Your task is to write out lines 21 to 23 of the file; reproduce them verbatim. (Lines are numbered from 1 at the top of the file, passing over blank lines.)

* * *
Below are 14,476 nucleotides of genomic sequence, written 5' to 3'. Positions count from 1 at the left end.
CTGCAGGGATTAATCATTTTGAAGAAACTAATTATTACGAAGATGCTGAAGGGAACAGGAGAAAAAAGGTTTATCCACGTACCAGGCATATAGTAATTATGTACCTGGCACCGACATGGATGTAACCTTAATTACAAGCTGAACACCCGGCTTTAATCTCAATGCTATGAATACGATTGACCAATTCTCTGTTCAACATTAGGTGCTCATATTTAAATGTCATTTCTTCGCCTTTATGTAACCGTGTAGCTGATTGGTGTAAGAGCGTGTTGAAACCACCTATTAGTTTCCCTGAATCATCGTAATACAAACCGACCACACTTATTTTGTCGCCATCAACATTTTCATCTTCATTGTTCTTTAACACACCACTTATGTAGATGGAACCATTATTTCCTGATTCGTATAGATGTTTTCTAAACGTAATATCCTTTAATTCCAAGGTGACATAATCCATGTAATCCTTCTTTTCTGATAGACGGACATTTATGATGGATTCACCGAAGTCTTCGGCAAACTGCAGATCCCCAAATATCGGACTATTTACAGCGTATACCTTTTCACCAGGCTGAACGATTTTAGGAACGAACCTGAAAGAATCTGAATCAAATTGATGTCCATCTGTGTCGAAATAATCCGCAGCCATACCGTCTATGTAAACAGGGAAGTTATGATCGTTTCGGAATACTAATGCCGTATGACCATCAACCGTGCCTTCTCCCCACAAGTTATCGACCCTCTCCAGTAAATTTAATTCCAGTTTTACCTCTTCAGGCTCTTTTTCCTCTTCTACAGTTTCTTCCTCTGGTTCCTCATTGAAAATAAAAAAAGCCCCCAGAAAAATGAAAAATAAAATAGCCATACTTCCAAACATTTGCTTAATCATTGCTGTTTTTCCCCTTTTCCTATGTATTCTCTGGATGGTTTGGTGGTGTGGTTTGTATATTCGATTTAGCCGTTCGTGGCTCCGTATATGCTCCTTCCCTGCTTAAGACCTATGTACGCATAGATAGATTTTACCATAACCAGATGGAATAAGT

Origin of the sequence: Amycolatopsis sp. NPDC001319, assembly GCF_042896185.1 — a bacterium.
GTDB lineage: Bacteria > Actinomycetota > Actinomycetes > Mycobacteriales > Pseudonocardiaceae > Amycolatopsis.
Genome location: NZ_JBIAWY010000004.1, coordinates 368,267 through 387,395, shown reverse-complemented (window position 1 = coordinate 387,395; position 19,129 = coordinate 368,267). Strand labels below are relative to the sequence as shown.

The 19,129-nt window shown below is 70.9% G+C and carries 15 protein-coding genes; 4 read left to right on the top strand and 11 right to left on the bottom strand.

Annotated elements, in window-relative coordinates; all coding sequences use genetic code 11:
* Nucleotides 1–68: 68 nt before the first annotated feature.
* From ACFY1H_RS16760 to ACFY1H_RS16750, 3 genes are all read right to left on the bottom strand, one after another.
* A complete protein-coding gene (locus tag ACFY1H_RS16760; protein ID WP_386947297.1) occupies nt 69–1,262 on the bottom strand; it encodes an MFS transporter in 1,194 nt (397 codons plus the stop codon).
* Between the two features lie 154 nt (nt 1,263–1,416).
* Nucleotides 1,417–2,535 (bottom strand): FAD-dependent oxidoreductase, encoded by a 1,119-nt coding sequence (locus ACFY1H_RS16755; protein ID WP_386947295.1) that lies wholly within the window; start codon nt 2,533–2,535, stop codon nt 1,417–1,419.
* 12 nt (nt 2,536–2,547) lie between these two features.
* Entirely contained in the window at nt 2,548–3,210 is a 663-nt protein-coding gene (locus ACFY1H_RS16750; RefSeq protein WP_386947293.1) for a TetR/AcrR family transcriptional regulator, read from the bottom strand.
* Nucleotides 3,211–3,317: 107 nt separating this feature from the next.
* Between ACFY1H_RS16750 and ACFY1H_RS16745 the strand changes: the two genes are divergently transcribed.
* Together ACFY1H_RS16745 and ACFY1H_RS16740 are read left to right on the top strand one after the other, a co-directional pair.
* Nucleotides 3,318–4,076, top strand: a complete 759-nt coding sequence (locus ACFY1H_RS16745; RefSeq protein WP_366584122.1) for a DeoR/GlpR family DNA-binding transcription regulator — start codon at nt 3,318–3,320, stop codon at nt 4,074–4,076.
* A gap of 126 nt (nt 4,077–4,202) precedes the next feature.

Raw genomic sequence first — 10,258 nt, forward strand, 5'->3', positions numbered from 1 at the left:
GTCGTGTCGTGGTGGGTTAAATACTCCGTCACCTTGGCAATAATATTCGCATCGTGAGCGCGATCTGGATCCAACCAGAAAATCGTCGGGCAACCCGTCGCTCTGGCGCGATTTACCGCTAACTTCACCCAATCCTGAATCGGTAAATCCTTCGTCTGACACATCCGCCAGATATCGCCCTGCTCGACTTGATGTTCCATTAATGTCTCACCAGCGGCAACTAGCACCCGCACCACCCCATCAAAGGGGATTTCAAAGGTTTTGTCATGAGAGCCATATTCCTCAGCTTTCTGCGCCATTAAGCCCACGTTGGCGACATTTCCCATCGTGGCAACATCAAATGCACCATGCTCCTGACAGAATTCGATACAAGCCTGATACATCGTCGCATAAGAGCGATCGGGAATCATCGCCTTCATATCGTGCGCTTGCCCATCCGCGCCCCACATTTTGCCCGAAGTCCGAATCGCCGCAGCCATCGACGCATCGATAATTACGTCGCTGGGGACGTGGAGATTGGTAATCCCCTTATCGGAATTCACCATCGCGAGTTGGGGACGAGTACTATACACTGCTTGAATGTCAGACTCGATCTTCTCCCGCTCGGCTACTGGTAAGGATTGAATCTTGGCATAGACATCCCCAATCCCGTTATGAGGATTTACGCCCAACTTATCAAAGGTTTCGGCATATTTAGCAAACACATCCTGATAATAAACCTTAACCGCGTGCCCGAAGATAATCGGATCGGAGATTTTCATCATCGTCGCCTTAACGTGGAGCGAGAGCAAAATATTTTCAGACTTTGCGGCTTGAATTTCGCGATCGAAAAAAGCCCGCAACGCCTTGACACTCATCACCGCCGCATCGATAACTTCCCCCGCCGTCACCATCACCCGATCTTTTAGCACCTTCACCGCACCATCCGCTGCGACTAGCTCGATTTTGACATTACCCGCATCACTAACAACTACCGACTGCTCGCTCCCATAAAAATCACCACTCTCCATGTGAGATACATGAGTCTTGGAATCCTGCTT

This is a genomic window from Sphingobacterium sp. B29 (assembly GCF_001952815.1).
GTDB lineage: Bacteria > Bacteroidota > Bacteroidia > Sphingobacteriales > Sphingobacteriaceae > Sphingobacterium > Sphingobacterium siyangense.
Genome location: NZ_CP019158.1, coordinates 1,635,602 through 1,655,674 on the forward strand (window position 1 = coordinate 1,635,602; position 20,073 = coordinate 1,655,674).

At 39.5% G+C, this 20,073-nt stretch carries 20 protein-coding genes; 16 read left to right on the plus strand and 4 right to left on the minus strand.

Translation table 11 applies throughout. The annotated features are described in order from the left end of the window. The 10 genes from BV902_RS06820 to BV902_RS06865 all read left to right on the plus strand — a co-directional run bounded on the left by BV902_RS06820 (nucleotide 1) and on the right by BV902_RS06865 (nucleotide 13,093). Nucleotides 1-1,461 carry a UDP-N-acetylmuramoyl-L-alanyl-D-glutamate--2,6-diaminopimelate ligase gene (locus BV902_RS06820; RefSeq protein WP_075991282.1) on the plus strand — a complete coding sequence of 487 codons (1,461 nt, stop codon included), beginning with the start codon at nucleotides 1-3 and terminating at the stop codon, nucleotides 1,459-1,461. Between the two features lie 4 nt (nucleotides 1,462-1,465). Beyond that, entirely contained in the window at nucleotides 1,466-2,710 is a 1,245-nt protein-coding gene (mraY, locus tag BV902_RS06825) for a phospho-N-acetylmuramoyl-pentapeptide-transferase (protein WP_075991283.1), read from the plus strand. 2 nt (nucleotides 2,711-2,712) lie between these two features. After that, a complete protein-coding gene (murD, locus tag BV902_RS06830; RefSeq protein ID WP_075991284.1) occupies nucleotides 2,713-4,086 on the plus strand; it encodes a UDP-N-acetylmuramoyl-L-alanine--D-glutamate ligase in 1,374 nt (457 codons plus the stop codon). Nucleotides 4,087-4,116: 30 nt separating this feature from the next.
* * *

GTCGTGTCGTGGTGGGTTAAATACTCCGTCACCTTGGCAATAATATTCGCATCGTGAGCGCGATCTGGATCCAACCAGAAAATCGTCGGGCAACCCGTCGCTCTGGCGCGATTTACCGCTAACTTCACCCAATCCTGAATCGGTAAATCCTTCGTCTGACACATCCGCCAGATATCGCCCTGCTCGACTTGATGTTCCATTAATGTCTCACCAGCGGCAACTAGCACCCGCACCACCCCATCAAAGGGGATTTCAAAGGTTTTGTCATGAGAGCCATATTCCTCAGCTTTCTGCGCCATTAAGCCCACGTTGGCGACATTTCCCATCGTGGCAACATCAAATGCACCATGCTCCTGACAGAATTCGATACAAGCCTGATACATCGTCGCATAAGAGCGATCGGGAATCATCGCCTTCATATCGTGCGCTTGCCCATCCGCGCCCCACATTTTGCCCGAAGTCCGAATCGCCGCAGCCATCGACGCATCGATAATTACGTCGCTGGGGACGTGGAGATTGGTAATCCCCTTATCGGAATTCACCATCGCGAGTTGGGGACGAGTACTATACACTGCTTGAATGTCAGACTCGATCTTCTCCCGCTCGGCTACTGGTAAGGATTGAATCTTGGCATAGACATCCCCAATCCCGTTATGAGGATTTACGCCCAACTTATCAAAGGTTTCGGCATATTTAGCAAACACATCCTGATAATAAACCTTAACCGCGTGCCCGAAGATAATCGGATCGGAGATTTTCATCATCGTCGCCTTAACGTGGAGCGAGAGCAAAATATTTTCAGACTTTGCGGCTTGAATTTCGCGATCGAAAAAAGCCCGCAACGCCTTGACACTCATCACCGCCGCATCGATAACTTCCCCCGCCGTCACCATCACCCGATCTTTTAGCACCTTCACCGCACCATCCGCTGCGACTAGCTCGATTTTGACATTACCCGCATCACTAACAACTACCGACTGCTCGCTCCCATAAAAATCACCACTCTCCATGTGAGATACATGAGTCTTGGAATCCTGCTT

This is a genomic window from Sphingobacterium sp. B29 (assembly GCF_001952815.1).
GTDB lineage: Bacteria > Bacteroidota > Bacteroidia > Sphingobacteriales > Sphingobacteriaceae > Sphingobacterium > Sphingobacterium siyangense.